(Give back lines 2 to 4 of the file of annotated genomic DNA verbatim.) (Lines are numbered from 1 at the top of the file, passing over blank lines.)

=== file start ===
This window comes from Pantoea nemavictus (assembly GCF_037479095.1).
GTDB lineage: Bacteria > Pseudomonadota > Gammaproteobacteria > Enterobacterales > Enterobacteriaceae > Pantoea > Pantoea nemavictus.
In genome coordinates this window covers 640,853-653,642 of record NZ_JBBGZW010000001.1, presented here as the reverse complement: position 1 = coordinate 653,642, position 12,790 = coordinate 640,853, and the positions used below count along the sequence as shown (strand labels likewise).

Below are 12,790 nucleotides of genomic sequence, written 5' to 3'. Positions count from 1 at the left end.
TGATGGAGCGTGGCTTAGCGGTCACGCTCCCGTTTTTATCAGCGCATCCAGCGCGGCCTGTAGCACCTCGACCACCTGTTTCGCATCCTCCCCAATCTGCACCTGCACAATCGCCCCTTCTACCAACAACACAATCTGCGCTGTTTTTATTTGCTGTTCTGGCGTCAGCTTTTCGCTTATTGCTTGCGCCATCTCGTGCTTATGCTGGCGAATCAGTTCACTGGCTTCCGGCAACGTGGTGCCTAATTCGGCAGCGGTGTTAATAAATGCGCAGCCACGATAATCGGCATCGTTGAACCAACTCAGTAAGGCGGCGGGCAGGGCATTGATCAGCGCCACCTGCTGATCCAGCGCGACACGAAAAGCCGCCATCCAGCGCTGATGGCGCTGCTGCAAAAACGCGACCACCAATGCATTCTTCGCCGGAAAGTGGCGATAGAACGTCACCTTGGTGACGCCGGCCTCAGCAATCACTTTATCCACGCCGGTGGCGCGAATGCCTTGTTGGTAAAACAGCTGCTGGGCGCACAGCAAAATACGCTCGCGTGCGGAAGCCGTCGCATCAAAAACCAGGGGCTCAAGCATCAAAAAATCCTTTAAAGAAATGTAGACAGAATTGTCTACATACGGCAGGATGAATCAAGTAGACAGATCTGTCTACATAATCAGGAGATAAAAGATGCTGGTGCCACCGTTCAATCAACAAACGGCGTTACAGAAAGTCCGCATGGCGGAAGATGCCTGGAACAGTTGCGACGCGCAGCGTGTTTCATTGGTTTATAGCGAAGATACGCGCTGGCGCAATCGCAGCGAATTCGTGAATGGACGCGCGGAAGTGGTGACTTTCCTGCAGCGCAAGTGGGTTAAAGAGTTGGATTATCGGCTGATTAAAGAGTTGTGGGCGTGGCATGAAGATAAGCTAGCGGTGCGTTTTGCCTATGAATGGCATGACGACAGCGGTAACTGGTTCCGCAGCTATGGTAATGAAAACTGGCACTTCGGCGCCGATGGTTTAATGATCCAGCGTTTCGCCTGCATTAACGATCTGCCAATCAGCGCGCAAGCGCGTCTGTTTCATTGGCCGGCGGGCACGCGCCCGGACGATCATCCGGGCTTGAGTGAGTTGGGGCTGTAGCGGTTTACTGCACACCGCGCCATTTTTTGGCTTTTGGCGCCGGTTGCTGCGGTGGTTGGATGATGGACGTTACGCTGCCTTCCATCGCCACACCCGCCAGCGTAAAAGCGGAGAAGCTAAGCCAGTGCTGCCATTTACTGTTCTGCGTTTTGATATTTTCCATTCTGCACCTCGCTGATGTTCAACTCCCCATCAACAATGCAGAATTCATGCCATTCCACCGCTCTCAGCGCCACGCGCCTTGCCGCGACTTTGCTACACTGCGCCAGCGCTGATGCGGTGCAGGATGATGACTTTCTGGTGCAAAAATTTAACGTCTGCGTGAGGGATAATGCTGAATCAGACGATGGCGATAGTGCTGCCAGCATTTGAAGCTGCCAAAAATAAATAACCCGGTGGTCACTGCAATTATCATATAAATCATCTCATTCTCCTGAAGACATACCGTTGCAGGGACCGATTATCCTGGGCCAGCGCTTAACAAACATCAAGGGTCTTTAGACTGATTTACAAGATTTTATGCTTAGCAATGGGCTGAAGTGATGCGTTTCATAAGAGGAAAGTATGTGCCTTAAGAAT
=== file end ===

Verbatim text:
GTDB lineage: Bacteria > Pseudomonadota > Gammaproteobacteria > Enterobacterales > Enterobacteriaceae > Pantoea > Pantoea nemavictus.
In genome coordinates this window covers 640,853-653,642 of record NZ_JBBGZW010000001.1, presented here as the reverse complement: position 1 = coordinate 653,642, position 12,790 = coordinate 640,853, and the positions used below count along the sequence as shown (strand labels likewise).

Below are 12,790 nucleotides of genomic sequence, written 5' to 3'. Positions count from 1 at the left end.